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Often referred to as mono, Mononucleosis is called the kissing disease because it is a viral infection that is transmitted by the way of saliva or mucus (even tears). While this does mean that you can contract it through kissing, there are a number of other ways by which you can get Mono. Although it is a common medical condition, it is not nearly as contagious as many other types of viral infections including the common cold.

Causes, Risk Factors and Complications ofMononucleosis

The cause of mononucleosis is the Epstein-Barr virus. Most people will develop antibodies for this virus overtime. However, younger individuals, such as teenagers or young adults, have not yet built them up, which makes them the most susceptible to developing mono. Mono symptoms do not always appear which allows the viral infection to go unnoticed. It is vitally essential to note that while the disease itself is rather innocuous, there are a number of complications that are significantly more serious associated with it. Some complications include: spleen enlargement, rupture of the spleen, hepatitis, jaundice and other liver issues, anemia, heart problems such as myocarditis, thrombocytopenia or a low platelet count, swollen tonsils, Meningitis, Guillain-Barre Syndrome and other nervous system complications. For those with weakened or impaired immune systems, these things are important to consider as Mono can cause much more damage to them. Because the complications associated with mononucleosis can be so severe, it is important that once diagnosed, this infection does not go untreated.

Signs, Symptoms and TestsofMononucleosis

There are a number of symptoms that are associated with the viral infection Mono. These include a general feeling of being unwell or malaise, fatigue, fever, swollen tonsils, swollen lymph nodes in the neck and the armpits, a soft or swollen spleen, a rash on the skin, headache and a sore throat that does not resolve itself with antibiotic use.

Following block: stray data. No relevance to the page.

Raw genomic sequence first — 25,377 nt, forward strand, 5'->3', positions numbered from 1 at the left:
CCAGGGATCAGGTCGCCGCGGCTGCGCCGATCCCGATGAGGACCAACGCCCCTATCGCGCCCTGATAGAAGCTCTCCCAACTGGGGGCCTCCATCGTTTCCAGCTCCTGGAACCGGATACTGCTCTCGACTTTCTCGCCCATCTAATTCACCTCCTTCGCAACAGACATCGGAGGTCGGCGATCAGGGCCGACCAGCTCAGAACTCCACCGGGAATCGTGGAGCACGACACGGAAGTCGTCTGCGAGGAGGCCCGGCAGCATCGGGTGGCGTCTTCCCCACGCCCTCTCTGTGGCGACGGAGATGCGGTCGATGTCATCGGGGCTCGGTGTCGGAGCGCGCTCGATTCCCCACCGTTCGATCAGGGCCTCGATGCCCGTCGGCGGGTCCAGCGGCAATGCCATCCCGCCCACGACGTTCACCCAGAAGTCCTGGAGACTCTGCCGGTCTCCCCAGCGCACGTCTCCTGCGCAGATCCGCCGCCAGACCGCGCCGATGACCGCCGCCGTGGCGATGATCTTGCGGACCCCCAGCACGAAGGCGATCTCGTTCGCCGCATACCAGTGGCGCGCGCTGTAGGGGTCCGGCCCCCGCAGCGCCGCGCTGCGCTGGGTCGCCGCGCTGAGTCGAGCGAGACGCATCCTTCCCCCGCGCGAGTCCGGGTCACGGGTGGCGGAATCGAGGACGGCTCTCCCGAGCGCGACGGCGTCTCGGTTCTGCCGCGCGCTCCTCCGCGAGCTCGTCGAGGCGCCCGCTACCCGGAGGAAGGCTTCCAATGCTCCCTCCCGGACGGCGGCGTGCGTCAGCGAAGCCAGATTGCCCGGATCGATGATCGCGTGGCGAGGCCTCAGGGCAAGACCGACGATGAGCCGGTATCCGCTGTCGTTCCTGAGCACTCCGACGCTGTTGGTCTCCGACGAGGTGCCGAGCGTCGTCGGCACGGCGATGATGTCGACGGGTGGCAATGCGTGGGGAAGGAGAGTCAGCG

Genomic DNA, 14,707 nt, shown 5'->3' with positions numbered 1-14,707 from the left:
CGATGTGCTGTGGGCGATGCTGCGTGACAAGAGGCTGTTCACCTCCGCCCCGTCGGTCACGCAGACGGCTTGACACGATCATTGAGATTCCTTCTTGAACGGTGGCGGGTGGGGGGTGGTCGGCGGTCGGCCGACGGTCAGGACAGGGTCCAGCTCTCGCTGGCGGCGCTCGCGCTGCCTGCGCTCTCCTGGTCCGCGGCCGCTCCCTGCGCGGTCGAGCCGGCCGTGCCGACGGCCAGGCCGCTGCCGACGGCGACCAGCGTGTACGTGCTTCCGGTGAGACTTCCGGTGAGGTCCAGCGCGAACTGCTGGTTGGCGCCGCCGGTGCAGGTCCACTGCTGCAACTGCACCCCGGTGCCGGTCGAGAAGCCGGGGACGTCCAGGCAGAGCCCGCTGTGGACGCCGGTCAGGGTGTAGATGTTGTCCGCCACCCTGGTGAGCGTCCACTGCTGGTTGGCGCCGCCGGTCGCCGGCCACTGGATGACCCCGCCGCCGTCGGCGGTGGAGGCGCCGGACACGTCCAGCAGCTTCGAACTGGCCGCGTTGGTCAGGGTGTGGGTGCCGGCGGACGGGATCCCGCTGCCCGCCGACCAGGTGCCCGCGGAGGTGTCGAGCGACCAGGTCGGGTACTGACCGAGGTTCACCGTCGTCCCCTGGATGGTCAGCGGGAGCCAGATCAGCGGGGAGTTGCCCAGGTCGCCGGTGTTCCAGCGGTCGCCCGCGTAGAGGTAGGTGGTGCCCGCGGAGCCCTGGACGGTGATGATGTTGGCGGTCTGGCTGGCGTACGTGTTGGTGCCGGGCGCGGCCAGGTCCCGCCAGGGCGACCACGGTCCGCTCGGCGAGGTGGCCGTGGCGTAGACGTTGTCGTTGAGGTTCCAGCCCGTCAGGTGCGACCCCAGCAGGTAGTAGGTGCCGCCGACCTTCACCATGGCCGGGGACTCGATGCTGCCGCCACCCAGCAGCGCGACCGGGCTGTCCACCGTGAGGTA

There are two different ways that a doctor may diagnose mononucleosis. The first is by way of an antibody test, and the second is a white blood cell count. The doctor will also perform a basic physical examination, looking for signs such as an enlarged spleen or swollen liver, swollen lymph nodes and swollen tonsils when making a diagnosis.

Treatment, Drugs and PreventionofMononucleosis

Antibiotics do not tend to work against mononucleosis, but there are other treatment options that should be considered. Because these medications are not effective, the medical condition can be diagnosed easily when treatment of the aforementioned sore throat and swollen tonsils do not occur with antibiotics. A doctor will prescribe drinking plenty of fluids and getting enough bed rest, likely in conjunction with corticosteroids and treatment for secondary infections. Some treatments are not recommended here, such as amoxicillin and other derivatives of penicillin, because they can cause rash in people who have mononucleosis. Corticosteroids will help to ease symptoms such as swelling and other medications will be prescribed to treat secondary infections to protect the health of vital organs such as the spleen and liver.